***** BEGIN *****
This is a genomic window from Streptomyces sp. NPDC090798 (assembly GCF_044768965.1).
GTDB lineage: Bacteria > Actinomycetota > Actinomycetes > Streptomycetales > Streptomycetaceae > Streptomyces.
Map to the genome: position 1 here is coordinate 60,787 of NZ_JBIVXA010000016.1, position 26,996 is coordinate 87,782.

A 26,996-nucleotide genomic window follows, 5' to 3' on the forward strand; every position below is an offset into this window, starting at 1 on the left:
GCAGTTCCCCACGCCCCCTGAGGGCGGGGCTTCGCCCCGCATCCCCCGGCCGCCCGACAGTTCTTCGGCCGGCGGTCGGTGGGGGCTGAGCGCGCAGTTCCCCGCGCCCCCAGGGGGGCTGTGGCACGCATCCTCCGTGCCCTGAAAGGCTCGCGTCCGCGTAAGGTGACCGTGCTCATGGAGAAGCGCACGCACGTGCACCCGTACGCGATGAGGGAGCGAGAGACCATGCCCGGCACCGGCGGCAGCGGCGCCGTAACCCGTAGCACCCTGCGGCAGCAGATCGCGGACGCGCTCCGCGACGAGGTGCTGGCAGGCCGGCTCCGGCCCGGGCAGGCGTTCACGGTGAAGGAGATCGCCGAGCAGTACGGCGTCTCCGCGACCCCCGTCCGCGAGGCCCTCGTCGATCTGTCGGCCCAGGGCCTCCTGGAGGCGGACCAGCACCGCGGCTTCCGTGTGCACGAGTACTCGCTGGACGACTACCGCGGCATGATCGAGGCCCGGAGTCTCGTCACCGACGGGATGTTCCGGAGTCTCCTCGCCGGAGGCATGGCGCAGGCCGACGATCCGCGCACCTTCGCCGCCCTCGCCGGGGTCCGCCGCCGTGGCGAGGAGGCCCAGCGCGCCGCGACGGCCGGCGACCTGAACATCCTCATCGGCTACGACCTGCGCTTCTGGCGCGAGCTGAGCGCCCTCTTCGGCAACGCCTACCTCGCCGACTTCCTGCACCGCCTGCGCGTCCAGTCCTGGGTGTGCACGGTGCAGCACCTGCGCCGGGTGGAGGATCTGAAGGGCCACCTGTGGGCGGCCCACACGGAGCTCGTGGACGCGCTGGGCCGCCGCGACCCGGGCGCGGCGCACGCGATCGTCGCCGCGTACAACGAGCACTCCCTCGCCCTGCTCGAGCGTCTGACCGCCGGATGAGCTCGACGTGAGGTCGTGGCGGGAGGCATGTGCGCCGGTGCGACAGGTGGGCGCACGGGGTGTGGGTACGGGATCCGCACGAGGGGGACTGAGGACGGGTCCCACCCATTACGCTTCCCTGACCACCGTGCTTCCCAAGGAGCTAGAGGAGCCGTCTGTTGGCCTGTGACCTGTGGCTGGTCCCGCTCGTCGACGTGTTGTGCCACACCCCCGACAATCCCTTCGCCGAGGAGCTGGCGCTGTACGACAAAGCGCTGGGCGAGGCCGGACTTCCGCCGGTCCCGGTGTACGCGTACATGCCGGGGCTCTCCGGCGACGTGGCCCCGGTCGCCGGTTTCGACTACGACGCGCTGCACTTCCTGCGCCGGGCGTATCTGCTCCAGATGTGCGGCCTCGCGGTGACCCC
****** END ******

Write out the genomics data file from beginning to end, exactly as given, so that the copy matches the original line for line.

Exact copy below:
This is a genomic window from Streptomyces sp. NPDC090798 (assembly GCF_044768965.1).
GTDB lineage: Bacteria > Actinomycetota > Actinomycetes > Streptomycetales > Streptomycetaceae > Streptomyces.
Map to the genome: position 1 here is coordinate 60,787 of NZ_JBIVXA010000016.1, position 26,996 is coordinate 87,782.

A 26,996-nucleotide genomic window follows, 5' to 3' on the forward strand; every position below is an offset into this window, starting at 1 on the left:
GCAGTTCCCCACGCCCCCTGAGGGCGGGGCTTCGCCCCGCATCCCCCGGCCGCCCGACAGTTCTTCGGCCGGCGGTCGGTGGGGGCTGAGCGCGCAGTTCCCCGCGCCCCCAGGGGGGCTGTGGCACGCATCCTCCGTGCCCTGAAAGGCTCGCGTCCGCGTAAGGTGACCGTGCTCATGGAGAAGCGCACGCACGTGCACCCGTACGCGATGAGGGAGCGAGAGACCATGCCCGGCACCGGCGGCAGCGGCGCCGTAACCCGTAGCACCCTGCGGCAGCAGATCGCGGACGCGCTCCGCGACGAGGTGCTGGCAGGCCGGCTCCGGCCCGGGCAGGCGTTCACGGTGAAGGAGATCGCCGAGCAGTACGGCGTCTCCGCGACCCCCGTCCGCGAGGCCCTCGTCGATCTGTCGGCCCAGGGCCTCCTGGAGGCGGACCAGCACCGCGGCTTCCGTGTGCACGAGTACTCGCTGGACGACTACCGCGGCATGATCGAGGCCCGGAGTCTCGTCACCGACGGGATGTTCCGGAGTCTCCTCGCCGGAGGCATGGCGCAGGCCGACGATCCGCGCACCTTCGCCGCCCTCGCCGGGGTCCGCCGCCGTGGCGAGGAGGCCCAGCGCGCCGCGACGGCCGGCGACCTGAACATCCTCATCGGCTACGACCTGCGCTTCTGGCGCGAGCTGAGCGCCCTCTTCGGCAACGCCTACCTCGCCGACTTCCTGCACCGCCTGCGCGTCCAGTCCTGGGTGTGCACGGTGCAGCACCTGCGCCGGGTGGAGGATCTGAAGGGCCACCTGTGGGCGGCCCACACGGAGCTCGTGGACGCGCTGGGCCGCCGCGACCCGGGCGCGGCGCACGCGATCGTCGCCGCGTACAACGAGCACTCCCTCGCCCTGCTCGAGCGTCTGACCGCCGGATGAGCTCGACGTGAGGTCGTGGCGGGAGGCATGTGCGCCGGTGCGACAGGTGGGCGCACGGGGTGTGGGTACGGGATCCGCACGAGGGGGACTGAGGACGGGTCCCACCCATTACGCTTCCCTGACCACCGTGCTTCCCAAGGAGCTAGAGGAGCCGTCTGTTGGCCTGTGACCTGTGGCTGGTCCCGCTCGTCGACGTGTTGTGCCACACCCCCGACAATCCCTTCGCCGAGGAGCTGGCGCTGTACGACAAAGCGCTGGGCGAGGCCGGACTTCCGCCGGTCCCGGTGTACGCGTACATGCCGGGGCTCTCCGGCGACGTGGCCCCGGTCGCCGGTTTCGACTACGACGCGCTGCACTTCCTGCGCCGGGCGTATCTGCTCCAGATGTGCGGCCTCGCGGTGACCCC